Japan’s Tokyo Prefecture has announced that resident foreigners can use the term “Taiwan” instead of “China” on their household registration, or koseki, in its jurisdiction, the Central News Agency (CNA) reported yesterday.
CNA cited a report in the Japanese-language daily Sankei Shimbun yesterday as saying that Tokyo Prefecture would allow in-coming residents from Taiwan to register using the term “Taiwan” for their nation of origin.
This is the first instance in which a Japanese prefecture has allowed the use of the term “Taiwan” in official documents, and will help ensure the rights of Taiwanese residents abroad in Tokyo, CNA said.
CNA quoted Chu Wen-ching (朱文清), information division chief of the Taipei Economic and Cultural Representative Office in Japan, Taiwan’s de facto embassy, as saying that the office welcomes the move. Chu said that allowing Taiwanese to use “Taiwan” on official documents has been a long-term goal.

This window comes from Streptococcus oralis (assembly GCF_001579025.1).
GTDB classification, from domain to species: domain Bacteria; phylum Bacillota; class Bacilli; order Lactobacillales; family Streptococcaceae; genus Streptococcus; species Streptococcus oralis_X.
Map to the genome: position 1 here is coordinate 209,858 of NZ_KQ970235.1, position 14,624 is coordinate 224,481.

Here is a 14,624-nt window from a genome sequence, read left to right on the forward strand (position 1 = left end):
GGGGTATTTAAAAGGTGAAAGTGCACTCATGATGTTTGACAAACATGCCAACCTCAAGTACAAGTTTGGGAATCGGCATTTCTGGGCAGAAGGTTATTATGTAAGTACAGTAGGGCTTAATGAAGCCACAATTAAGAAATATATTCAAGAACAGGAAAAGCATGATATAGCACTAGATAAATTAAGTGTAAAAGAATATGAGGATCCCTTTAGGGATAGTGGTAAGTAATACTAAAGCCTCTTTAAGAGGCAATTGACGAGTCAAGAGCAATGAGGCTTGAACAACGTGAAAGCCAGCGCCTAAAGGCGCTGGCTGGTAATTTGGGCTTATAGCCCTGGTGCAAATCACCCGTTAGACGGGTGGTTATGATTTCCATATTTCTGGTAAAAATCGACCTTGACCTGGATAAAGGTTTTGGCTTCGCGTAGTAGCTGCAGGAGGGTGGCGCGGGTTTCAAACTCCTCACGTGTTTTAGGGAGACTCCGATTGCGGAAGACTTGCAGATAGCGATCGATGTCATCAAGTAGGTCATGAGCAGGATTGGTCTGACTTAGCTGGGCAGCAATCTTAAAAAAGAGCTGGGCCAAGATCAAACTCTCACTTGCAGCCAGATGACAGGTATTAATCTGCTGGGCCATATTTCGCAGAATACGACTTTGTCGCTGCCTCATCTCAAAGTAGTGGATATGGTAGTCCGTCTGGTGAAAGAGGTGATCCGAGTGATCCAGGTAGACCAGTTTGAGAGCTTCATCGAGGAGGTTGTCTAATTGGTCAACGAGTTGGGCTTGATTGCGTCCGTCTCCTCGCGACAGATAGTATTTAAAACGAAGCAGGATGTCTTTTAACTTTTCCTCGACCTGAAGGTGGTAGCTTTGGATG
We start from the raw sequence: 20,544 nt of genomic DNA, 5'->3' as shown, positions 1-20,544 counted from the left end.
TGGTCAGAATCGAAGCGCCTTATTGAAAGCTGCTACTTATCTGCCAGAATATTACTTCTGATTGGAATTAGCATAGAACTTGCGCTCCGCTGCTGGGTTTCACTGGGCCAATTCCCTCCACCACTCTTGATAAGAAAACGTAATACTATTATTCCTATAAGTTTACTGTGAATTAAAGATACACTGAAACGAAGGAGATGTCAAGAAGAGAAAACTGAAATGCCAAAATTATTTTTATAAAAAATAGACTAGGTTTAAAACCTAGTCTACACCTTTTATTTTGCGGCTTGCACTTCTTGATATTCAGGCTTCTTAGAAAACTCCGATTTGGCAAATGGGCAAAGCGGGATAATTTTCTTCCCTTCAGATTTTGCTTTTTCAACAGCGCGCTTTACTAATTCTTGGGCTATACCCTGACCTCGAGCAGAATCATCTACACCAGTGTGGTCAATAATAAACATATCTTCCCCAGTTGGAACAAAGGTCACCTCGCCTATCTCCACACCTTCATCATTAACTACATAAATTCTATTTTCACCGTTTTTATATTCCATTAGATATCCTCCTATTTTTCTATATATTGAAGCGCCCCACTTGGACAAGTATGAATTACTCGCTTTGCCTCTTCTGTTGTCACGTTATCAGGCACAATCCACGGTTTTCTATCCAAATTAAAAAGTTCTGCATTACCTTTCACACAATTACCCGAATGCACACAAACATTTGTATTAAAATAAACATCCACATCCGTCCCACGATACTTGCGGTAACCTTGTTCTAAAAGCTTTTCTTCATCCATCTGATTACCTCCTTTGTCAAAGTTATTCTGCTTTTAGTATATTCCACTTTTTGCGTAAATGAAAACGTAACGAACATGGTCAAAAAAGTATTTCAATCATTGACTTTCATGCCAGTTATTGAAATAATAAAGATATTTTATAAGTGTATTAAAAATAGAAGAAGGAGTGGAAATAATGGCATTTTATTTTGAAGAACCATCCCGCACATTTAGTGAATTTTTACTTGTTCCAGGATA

In 1987, Tokyo Prefecture ordered that all entry or exit documents for Taiwanese residents use the term “China” on alien registration paperwork required for foreigners in Japan. However, there have also been occasional uses of the terms “China (Taiwan)” and “the Chinese province of Taiwan.”
The alien registration, household registration, and drivers’ licenses of Taiwanese in Japan have, up to now, been registered under “China.”
The CNA report said that it remains to be seen whether the new regulation in Tokyo would affect other local governments in Japan.
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